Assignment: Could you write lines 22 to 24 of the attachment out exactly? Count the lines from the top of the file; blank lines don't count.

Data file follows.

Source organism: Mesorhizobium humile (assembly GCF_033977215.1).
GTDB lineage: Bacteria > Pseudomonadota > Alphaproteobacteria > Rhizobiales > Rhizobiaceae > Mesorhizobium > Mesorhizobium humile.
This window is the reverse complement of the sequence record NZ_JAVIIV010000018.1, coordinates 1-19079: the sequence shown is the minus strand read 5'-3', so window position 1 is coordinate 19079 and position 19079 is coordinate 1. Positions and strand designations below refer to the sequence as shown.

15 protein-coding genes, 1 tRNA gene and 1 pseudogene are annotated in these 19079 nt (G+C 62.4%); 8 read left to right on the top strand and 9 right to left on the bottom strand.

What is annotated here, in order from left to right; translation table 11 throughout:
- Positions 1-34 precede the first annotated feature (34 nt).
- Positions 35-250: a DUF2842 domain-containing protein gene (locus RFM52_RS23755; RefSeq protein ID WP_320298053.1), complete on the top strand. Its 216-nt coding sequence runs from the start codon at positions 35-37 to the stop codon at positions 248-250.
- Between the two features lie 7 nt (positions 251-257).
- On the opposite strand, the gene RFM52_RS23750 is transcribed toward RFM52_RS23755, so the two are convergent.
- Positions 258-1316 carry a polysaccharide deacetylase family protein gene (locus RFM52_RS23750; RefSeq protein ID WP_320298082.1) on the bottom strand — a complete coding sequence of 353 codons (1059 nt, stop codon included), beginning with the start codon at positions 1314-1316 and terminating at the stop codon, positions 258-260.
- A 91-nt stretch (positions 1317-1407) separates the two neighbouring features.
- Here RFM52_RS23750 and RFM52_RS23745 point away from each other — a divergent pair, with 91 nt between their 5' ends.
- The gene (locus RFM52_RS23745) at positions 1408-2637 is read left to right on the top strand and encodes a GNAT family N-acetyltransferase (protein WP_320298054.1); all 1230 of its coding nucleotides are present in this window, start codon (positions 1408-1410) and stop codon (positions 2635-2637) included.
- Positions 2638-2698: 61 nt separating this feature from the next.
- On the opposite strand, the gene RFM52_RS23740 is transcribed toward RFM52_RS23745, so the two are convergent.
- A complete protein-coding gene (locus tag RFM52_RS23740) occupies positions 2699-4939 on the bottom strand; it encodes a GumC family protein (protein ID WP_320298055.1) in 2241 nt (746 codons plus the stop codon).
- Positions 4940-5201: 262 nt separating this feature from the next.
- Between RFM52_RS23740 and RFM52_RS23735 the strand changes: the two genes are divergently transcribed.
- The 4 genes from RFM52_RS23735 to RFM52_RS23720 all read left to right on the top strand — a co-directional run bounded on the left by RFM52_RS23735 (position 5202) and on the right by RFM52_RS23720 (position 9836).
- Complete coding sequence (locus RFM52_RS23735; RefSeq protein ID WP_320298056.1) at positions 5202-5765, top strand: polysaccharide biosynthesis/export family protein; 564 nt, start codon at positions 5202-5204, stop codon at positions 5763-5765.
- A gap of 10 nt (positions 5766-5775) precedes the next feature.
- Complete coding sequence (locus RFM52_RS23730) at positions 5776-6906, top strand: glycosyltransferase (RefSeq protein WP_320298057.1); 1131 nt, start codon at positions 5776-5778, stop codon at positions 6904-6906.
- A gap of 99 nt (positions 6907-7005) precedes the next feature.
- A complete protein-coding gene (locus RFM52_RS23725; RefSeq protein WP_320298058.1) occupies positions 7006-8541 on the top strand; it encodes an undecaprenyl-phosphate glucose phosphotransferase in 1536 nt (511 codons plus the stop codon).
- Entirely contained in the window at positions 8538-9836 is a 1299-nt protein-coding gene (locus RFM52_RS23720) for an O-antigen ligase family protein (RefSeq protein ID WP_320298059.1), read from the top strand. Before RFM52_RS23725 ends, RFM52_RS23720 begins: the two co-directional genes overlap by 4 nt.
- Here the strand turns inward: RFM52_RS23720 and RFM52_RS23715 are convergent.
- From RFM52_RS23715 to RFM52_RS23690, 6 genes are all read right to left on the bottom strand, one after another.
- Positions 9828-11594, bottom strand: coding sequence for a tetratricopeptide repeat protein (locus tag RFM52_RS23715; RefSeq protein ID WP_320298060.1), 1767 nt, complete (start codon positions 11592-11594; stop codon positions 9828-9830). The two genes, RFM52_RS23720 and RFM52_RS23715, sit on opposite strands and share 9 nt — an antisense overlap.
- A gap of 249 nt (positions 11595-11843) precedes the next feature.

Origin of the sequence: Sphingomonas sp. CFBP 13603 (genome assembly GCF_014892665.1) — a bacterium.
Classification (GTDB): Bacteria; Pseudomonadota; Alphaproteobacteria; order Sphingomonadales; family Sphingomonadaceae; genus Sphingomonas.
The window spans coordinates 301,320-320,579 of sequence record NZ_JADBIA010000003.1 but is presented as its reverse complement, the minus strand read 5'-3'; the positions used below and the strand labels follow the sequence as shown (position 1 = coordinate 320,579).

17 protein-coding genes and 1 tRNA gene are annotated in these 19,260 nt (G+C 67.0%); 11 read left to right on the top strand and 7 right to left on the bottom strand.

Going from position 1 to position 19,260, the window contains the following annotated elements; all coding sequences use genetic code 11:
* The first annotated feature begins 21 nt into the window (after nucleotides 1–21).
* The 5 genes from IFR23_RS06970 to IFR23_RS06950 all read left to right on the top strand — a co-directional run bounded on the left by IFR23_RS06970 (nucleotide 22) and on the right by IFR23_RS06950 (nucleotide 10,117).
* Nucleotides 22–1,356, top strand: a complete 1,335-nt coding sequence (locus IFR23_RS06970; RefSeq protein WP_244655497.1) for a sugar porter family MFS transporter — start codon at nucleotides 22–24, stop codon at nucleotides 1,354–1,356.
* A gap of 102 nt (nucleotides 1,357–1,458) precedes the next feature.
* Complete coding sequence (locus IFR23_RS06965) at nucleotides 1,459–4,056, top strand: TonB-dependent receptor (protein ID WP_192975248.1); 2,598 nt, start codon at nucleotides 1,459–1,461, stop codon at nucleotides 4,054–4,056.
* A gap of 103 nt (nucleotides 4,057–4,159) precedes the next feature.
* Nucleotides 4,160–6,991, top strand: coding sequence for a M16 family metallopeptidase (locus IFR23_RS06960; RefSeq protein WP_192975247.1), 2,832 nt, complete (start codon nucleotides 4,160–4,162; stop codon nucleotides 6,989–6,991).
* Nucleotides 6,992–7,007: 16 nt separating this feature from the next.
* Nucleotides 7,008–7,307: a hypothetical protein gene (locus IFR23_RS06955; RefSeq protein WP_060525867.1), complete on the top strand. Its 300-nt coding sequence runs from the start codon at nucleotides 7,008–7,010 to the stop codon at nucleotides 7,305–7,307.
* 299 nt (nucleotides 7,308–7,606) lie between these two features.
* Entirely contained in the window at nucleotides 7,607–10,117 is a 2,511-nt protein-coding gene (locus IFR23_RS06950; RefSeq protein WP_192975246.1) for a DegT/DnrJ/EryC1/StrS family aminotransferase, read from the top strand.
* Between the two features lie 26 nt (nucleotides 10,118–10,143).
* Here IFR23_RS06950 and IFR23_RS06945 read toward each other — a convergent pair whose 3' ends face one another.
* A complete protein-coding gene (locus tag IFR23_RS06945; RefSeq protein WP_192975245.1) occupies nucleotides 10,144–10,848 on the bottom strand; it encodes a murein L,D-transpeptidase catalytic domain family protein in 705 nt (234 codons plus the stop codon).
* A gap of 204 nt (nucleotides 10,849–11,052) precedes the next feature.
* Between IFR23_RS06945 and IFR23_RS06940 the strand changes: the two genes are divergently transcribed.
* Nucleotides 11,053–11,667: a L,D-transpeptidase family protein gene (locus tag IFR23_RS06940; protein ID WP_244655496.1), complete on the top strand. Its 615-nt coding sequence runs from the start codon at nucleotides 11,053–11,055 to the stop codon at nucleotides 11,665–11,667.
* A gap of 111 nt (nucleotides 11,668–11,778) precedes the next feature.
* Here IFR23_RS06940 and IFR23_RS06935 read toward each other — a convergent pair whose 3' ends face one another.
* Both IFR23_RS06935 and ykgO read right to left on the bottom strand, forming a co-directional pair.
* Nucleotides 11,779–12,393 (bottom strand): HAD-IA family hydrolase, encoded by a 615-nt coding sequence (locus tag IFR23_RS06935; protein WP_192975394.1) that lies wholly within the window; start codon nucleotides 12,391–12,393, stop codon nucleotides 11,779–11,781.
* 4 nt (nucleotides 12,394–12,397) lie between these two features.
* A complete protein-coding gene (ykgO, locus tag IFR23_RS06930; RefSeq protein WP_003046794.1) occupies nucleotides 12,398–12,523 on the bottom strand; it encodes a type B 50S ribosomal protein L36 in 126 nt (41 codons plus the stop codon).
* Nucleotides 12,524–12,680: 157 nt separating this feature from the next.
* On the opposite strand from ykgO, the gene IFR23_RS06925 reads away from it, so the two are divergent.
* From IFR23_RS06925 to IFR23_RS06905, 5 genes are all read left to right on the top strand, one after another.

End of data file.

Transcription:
- Complete coding sequence (locus RFM52_RS23730) at positions 5776-6906, top strand: glycosyltransferase (RefSeq protein WP_320298057.1); 1131 nt, start codon at positions 5776-5778, stop codon at positions 6904-6906.
- A gap of 99 nt (positions 6907-7005) precedes the next feature.
- A complete protein-coding gene (locus RFM52_RS23725; RefSeq protein WP_320298058.1) occupies positions 7006-8541 on the top strand; it encodes an undecaprenyl-phosphate glucose phosphotransferase in 1536 nt (511 codons plus the stop codon).